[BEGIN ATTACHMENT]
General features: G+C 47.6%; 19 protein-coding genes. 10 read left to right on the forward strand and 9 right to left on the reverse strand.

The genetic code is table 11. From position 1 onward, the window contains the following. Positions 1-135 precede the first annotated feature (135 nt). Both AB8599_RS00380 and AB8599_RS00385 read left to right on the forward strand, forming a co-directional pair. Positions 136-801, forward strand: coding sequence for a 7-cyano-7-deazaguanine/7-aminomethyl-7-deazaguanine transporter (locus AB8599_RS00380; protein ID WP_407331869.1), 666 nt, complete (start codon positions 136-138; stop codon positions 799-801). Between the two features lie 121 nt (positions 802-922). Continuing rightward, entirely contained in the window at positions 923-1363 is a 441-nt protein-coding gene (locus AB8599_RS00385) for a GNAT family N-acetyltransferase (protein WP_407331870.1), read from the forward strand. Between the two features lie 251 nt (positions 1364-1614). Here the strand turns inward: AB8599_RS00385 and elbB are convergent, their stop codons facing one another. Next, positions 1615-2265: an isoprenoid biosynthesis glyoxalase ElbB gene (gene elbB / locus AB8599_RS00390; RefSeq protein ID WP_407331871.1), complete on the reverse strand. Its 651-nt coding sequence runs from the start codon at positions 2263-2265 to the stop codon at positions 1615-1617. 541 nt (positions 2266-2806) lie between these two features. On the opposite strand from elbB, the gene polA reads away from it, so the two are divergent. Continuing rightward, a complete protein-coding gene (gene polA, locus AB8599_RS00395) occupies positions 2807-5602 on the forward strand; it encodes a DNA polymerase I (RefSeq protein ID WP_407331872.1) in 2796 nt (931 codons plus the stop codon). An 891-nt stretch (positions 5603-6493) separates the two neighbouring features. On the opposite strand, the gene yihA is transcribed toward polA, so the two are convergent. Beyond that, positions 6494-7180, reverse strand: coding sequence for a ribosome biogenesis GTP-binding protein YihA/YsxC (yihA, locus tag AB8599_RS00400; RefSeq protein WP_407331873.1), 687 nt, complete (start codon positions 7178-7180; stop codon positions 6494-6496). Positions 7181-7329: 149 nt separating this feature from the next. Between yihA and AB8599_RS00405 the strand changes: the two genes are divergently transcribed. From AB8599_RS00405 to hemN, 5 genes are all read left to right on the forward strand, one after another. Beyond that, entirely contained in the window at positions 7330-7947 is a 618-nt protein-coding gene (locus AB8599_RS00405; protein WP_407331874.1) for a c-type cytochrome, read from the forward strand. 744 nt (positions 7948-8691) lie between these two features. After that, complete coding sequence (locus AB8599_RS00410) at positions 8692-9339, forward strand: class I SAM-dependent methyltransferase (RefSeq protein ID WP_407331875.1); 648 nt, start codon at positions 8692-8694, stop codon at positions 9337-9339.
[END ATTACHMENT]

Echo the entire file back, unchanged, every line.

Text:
General features: G+C 47.6%; 19 protein-coding genes. 10 read left to right on the forward strand and 9 right to left on the reverse strand.

The genetic code is table 11. From position 1 onward, the window contains the following. Positions 1-135 precede the first annotated feature (135 nt). Both AB8599_RS00380 and AB8599_RS00385 read left to right on the forward strand, forming a co-directional pair. Positions 136-801, forward strand: coding sequence for a 7-cyano-7-deazaguanine/7-aminomethyl-7-deazaguanine transporter (locus AB8599_RS00380; protein ID WP_407331869.1), 666 nt, complete (start codon positions 136-138; stop codon positions 799-801). Between the two features lie 121 nt (positions 802-922). Continuing rightward, entirely contained in the window at positions 923-1363 is a 441-nt protein-coding gene (locus AB8599_RS00385) for a GNAT family N-acetyltransferase (protein WP_407331870.1), read from the forward strand. Between the two features lie 251 nt (positions 1364-1614). Here the strand turns inward: AB8599_RS00385 and elbB are convergent, their stop codons facing one another. Next, positions 1615-2265: an isoprenoid biosynthesis glyoxalase ElbB gene (gene elbB / locus AB8599_RS00390; RefSeq protein ID WP_407331871.1), complete on the reverse strand. Its 651-nt coding sequence runs from the start codon at positions 2263-2265 to the stop codon at positions 1615-1617. 541 nt (positions 2266-2806) lie between these two features. On the opposite strand from elbB, the gene polA reads away from it, so the two are divergent. Continuing rightward, a complete protein-coding gene (gene polA, locus AB8599_RS00395) occupies positions 2807-5602 on the forward strand; it encodes a DNA polymerase I (RefSeq protein ID WP_407331872.1) in 2796 nt (931 codons plus the stop codon). An 891-nt stretch (positions 5603-6493) separates the two neighbouring features. On the opposite strand, the gene yihA is transcribed toward polA, so the two are convergent. Beyond that, positions 6494-7180, reverse strand: coding sequence for a ribosome biogenesis GTP-binding protein YihA/YsxC (yihA, locus tag AB8599_RS00400; RefSeq protein WP_407331873.1), 687 nt, complete (start codon positions 7178-7180; stop codon positions 6494-6496). Positions 7181-7329: 149 nt separating this feature from the next. Between yihA and AB8599_RS00405 the strand changes: the two genes are divergently transcribed. From AB8599_RS00405 to hemN, 5 genes are all read left to right on the forward strand, one after another. Beyond that, entirely contained in the window at positions 7330-7947 is a 618-nt protein-coding gene (locus AB8599_RS00405; protein WP_407331874.1) for a c-type cytochrome, read from the forward strand. 744 nt (positions 7948-8691) lie between these two features. After that, complete coding sequence (locus AB8599_RS00410) at positions 8692-9339, forward strand: class I SAM-dependent methyltransferase (RefSeq protein ID WP_407331875.1); 648 nt, start codon at positions 8692-8694, stop codon at positions 9337-9339.